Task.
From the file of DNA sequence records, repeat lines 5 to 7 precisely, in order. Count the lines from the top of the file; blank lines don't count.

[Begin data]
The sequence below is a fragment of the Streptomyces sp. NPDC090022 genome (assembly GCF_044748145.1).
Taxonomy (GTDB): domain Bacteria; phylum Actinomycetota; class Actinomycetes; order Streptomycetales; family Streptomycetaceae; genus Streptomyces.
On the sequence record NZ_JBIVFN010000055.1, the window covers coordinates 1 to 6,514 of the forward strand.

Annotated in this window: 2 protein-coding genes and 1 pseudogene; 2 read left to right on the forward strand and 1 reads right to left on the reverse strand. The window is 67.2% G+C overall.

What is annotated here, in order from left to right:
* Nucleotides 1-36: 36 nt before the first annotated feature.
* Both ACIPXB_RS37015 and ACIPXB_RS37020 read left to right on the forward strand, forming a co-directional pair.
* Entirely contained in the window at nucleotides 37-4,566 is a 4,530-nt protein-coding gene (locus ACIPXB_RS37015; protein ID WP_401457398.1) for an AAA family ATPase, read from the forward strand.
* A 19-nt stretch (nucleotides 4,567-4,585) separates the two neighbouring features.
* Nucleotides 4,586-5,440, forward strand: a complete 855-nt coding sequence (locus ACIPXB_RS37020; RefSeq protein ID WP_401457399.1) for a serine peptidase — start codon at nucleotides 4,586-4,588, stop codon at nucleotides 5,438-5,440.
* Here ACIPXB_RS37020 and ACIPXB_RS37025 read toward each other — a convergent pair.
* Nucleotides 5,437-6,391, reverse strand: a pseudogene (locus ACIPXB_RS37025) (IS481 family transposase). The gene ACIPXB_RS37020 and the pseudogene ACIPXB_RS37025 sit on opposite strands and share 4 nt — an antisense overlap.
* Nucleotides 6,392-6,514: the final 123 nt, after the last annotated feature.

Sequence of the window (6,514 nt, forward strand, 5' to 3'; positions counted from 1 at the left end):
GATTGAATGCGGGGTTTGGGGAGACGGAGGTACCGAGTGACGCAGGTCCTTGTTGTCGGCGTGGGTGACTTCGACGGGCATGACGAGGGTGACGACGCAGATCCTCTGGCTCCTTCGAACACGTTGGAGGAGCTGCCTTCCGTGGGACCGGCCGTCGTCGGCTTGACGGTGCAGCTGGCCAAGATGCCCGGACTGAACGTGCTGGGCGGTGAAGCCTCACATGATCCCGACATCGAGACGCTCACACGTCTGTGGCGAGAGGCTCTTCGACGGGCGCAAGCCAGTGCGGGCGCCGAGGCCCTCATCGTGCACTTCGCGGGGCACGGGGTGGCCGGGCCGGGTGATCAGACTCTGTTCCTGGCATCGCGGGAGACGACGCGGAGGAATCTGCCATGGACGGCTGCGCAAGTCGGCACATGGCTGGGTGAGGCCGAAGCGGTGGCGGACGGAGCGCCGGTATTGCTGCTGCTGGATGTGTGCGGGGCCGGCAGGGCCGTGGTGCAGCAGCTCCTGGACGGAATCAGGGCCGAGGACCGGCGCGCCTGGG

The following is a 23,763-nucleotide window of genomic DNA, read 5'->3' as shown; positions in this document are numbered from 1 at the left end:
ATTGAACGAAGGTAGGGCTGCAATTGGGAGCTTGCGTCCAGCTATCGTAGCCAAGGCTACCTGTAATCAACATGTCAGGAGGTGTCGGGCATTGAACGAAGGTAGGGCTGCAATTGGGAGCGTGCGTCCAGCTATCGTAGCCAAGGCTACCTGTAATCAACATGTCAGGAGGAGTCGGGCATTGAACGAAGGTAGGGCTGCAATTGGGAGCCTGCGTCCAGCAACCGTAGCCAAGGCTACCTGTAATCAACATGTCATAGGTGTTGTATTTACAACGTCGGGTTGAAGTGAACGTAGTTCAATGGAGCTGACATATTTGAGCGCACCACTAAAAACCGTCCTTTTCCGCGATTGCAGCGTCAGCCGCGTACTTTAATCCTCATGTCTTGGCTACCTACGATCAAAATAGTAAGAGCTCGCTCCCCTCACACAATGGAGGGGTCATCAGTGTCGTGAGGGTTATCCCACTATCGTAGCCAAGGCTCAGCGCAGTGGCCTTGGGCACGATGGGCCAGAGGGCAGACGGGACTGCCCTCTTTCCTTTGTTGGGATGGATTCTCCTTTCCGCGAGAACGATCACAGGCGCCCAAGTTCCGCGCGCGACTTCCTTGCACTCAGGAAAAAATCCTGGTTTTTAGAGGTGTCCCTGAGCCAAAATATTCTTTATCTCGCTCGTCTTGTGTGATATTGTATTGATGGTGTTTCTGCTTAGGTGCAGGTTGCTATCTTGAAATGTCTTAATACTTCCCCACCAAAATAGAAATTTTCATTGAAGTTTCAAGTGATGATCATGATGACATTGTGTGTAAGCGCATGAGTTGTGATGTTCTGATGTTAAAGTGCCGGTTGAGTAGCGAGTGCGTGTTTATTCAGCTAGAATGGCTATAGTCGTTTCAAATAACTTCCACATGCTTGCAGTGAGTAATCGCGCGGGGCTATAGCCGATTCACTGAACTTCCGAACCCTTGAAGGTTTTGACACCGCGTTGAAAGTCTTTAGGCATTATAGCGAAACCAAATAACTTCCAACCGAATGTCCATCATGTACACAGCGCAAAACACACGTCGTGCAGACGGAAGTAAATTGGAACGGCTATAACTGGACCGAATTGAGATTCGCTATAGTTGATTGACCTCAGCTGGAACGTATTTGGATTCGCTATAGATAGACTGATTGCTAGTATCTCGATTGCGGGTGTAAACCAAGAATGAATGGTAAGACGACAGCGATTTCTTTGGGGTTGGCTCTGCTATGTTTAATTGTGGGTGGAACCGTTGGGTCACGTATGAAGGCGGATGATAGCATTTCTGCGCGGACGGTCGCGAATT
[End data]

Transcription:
What is annotated here, in order from left to right:
* Nucleotides 1-36: 36 nt before the first annotated feature.
* Both ACIPXB_RS37015 and ACIPXB_RS37020 read left to right on the forward strand, forming a co-directional pair.